Best Wishes

Swagatam says

Hi Suat,

The wattage would become double, 1/2 watts.

suat kaleli says

thanks swagatam. We have the ordinary potentiometer at the market and i think they are called also universal hub single variable resistor. Neverthless it is not being mentioned about their wattage. For instant i have got 5K pot so please advise their wattage and if it is possible to connect them in parallel?

Best Wishes

Swagatam says

Hi Suat, the ordinary pots are rated not more than 1/2 watt.

If you want to add them in parallel then you will have to make sure they are GANGED, meaning their wiper knobs are tied with each other so that they rotate exactly in a synchronized manner.

suat kaleli says

Hi Swagatam;

I have been seeing the videos about making your own resistor. As known sometimes hard to find cement resistor at lower ohm value like 0,1 ohm and sometimes they are very expensive. It is possible to make them at home by defining its ohm value and wattage and which material is more poductive i.e. copper graphite (pencil core) or chrome wire?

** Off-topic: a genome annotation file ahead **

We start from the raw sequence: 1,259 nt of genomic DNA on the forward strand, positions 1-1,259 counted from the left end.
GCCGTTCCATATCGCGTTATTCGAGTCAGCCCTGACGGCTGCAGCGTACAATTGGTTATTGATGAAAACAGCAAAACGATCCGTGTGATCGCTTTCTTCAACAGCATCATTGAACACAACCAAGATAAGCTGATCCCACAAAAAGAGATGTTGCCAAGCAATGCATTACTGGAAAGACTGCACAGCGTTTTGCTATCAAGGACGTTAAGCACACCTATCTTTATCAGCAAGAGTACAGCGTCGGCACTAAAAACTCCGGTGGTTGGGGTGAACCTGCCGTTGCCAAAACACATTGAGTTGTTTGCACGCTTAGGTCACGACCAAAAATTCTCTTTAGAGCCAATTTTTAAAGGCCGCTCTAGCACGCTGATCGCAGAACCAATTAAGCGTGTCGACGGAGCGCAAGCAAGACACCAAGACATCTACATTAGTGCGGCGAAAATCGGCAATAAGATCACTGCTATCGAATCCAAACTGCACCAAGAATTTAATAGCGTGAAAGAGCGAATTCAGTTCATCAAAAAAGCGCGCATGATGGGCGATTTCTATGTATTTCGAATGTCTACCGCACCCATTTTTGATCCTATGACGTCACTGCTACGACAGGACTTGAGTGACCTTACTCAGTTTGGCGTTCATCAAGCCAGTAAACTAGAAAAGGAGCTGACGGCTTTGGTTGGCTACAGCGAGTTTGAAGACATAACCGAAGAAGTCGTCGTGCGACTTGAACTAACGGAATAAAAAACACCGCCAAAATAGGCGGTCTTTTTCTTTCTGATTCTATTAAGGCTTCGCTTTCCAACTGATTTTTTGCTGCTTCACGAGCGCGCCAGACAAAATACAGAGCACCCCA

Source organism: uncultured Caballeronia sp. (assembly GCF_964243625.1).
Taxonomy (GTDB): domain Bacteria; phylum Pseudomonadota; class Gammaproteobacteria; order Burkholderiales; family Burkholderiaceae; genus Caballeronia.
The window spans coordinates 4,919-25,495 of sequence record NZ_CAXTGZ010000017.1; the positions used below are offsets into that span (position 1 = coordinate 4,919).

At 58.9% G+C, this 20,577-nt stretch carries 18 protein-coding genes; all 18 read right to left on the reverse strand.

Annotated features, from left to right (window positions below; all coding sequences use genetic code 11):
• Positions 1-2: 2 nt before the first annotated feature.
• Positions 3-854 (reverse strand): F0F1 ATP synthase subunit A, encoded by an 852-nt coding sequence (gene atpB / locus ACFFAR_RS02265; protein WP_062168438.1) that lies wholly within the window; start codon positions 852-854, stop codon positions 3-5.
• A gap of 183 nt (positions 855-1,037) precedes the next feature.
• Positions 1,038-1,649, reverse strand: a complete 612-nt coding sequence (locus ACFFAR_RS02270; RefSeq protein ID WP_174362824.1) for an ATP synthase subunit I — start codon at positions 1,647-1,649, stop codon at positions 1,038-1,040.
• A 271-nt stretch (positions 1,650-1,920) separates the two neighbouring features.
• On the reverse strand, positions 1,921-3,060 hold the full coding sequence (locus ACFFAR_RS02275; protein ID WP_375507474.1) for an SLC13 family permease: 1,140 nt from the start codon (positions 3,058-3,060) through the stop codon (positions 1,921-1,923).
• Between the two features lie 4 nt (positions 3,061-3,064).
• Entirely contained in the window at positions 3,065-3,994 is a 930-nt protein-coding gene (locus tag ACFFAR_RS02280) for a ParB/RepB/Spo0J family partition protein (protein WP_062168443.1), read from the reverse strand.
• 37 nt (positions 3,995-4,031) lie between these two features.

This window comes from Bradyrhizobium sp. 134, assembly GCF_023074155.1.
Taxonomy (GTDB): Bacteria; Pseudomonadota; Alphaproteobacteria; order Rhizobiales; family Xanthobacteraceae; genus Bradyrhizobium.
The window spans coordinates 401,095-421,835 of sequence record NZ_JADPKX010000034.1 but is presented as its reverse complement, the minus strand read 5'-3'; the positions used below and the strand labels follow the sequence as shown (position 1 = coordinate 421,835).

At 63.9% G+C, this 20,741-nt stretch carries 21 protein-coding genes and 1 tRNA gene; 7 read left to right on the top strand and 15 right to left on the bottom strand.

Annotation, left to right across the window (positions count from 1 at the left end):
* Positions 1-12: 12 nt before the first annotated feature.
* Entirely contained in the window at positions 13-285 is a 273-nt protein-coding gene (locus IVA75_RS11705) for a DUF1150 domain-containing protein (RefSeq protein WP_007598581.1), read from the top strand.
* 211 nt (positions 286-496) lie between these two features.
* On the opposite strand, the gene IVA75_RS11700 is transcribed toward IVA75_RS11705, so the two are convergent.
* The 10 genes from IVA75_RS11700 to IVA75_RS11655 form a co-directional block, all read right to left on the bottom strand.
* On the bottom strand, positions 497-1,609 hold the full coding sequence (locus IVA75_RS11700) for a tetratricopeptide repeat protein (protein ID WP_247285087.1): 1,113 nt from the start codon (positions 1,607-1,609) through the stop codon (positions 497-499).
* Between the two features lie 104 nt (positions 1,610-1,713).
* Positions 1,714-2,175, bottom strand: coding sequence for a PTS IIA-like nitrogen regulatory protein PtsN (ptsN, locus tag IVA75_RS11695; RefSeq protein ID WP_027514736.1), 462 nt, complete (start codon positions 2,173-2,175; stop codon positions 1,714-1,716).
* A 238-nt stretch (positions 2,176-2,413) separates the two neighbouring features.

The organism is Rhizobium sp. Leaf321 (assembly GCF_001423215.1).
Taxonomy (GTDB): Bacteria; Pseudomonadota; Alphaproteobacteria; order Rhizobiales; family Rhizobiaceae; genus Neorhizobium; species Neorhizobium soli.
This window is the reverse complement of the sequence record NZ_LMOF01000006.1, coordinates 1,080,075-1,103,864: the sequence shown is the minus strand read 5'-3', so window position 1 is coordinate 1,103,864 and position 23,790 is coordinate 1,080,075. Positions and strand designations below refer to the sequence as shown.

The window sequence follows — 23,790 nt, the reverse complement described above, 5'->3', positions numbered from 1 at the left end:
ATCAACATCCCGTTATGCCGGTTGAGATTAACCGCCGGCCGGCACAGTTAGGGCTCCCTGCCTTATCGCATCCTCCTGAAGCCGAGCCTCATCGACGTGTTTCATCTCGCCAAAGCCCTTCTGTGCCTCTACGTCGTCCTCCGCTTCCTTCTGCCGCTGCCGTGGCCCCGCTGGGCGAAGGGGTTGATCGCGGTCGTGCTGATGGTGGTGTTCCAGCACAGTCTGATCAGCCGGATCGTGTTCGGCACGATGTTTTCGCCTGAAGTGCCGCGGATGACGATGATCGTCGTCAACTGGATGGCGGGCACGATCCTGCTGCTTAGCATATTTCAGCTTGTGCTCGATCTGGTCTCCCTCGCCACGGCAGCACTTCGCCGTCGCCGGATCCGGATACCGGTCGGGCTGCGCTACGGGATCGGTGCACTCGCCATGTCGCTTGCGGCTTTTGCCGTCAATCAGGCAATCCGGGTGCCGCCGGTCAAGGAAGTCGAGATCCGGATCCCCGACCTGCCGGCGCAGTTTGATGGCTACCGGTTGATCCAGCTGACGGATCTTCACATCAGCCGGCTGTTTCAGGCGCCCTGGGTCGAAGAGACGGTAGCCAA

Best Wishes.

Swagatam says

Hi Suat,

Sorry, I have no idea about this concept so not sure about it. I will have to investigate about it.

Carlos says

hello, good afternoon. I have a question, I have to feed a 12 vdc relay from a 31 vdc voltage. Now the question is, can I put a resistive divider instead of using a regulator for example lm7812… Thank you very much in advance.

Swagatam says

A resistive divider might drop too much current which might not be sufficient for the relay to operate. You will have to use a 7812 IC or step down buck converter.